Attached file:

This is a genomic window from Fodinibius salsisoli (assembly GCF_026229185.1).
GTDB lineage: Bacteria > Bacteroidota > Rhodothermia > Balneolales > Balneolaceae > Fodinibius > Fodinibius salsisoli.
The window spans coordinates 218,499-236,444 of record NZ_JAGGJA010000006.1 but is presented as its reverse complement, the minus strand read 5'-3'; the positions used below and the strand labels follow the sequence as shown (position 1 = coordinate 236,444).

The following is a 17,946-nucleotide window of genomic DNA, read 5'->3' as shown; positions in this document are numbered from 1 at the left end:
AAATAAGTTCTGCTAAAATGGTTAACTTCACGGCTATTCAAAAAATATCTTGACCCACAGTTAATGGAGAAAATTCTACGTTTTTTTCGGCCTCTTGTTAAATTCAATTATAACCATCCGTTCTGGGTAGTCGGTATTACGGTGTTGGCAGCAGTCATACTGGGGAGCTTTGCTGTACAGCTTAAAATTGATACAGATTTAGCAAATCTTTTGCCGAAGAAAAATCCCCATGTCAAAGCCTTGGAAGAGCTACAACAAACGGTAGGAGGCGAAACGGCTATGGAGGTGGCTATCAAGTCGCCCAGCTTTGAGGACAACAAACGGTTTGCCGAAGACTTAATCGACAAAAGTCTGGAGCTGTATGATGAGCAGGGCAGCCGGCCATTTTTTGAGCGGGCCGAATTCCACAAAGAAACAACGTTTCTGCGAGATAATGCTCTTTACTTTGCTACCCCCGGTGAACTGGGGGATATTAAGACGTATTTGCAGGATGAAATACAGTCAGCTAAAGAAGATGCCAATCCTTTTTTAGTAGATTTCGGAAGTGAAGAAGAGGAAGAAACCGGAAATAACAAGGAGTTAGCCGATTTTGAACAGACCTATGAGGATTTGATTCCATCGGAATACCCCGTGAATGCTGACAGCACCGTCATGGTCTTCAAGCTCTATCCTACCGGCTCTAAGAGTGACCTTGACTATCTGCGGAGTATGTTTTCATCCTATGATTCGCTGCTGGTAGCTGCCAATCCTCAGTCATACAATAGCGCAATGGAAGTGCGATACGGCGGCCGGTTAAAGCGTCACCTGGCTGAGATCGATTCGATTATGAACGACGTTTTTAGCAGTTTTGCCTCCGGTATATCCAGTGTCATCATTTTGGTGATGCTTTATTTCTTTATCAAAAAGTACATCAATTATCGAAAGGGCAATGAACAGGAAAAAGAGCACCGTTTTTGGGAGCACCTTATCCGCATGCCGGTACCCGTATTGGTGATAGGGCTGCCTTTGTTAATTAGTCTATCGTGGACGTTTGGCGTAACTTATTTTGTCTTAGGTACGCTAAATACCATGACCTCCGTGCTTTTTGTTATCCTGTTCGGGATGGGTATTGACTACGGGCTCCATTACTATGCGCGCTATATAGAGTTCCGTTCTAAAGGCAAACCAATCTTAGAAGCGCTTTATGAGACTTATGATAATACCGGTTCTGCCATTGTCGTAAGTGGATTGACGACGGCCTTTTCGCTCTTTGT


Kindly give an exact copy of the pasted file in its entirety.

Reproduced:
This is a genomic window from Fodinibius salsisoli (assembly GCF_026229185.1).
GTDB lineage: Bacteria > Bacteroidota > Rhodothermia > Balneolales > Balneolaceae > Fodinibius > Fodinibius salsisoli.
The window spans coordinates 218,499-236,444 of record NZ_JAGGJA010000006.1 but is presented as its reverse complement, the minus strand read 5'-3'; the positions used below and the strand labels follow the sequence as shown (position 1 = coordinate 236,444).

The following is a 17,946-nucleotide window of genomic DNA, read 5'->3' as shown; positions in this document are numbered from 1 at the left end:
AAATAAGTTCTGCTAAAATGGTTAACTTCACGGCTATTCAAAAAATATCTTGACCCACAGTTAATGGAGAAAATTCTACGTTTTTTTCGGCCTCTTGTTAAATTCAATTATAACCATCCGTTCTGGGTAGTCGGTATTACGGTGTTGGCAGCAGTCATACTGGGGAGCTTTGCTGTACAGCTTAAAATTGATACAGATTTAGCAAATCTTTTGCCGAAGAAAAATCCCCATGTCAAAGCCTTGGAAGAGCTACAACAAACGGTAGGAGGCGAAACGGCTATGGAGGTGGCTATCAAGTCGCCCAGCTTTGAGGACAACAAACGGTTTGCCGAAGACTTAATCGACAAAAGTCTGGAGCTGTATGATGAGCAGGGCAGCCGGCCATTTTTTGAGCGGGCCGAATTCCACAAAGAAACAACGTTTCTGCGAGATAATGCTCTTTACTTTGCTACCCCCGGTGAACTGGGGGATATTAAGACGTATTTGCAGGATGAAATACAGTCAGCTAAAGAAGATGCCAATCCTTTTTTAGTAGATTTCGGAAGTGAAGAAGAGGAAGAAACCGGAAATAACAAGGAGTTAGCCGATTTTGAACAGACCTATGAGGATTTGATTCCATCGGAATACCCCGTGAATGCTGACAGCACCGTCATGGTCTTCAAGCTCTATCCTACCGGCTCTAAGAGTGACCTTGACTATCTGCGGAGTATGTTTTCATCCTATGATTCGCTGCTGGTAGCTGCCAATCCTCAGTCATACAATAGCGCAATGGAAGTGCGATACGGCGGCCGGTTAAAGCGTCACCTGGCTGAGATCGATTCGATTATGAACGACGTTTTTAGCAGTTTTGCCTCCGGTATATCCAGTGTCATCATTTTGGTGATGCTTTATTTCTTTATCAAAAAGTACATCAATTATCGAAAGGGCAATGAACAGGAAAAAGAGCACCGTTTTTGGGAGCACCTTATCCGCATGCCGGTACCCGTATTGGTGATAGGGCTGCCTTTGTTAATTAGTCTATCGTGGACGTTTGGCGTAACTTATTTTGTCTTAGGTACGCTAAATACCATGACCTCCGTGCTTTTTGTTATCCTGTTCGGGATGGGTATTGACTACGGGCTCCATTACTATGCGCGCTATATAGAGTTCCGTTCTAAAGGCAAACCAATCTTAGAAGCGCTTTATGAGACTTATGATAATACCGGTTCTGCCATTGTCGTAAGTGGATTGACGACGGCCTTTTCGCTCTTTGT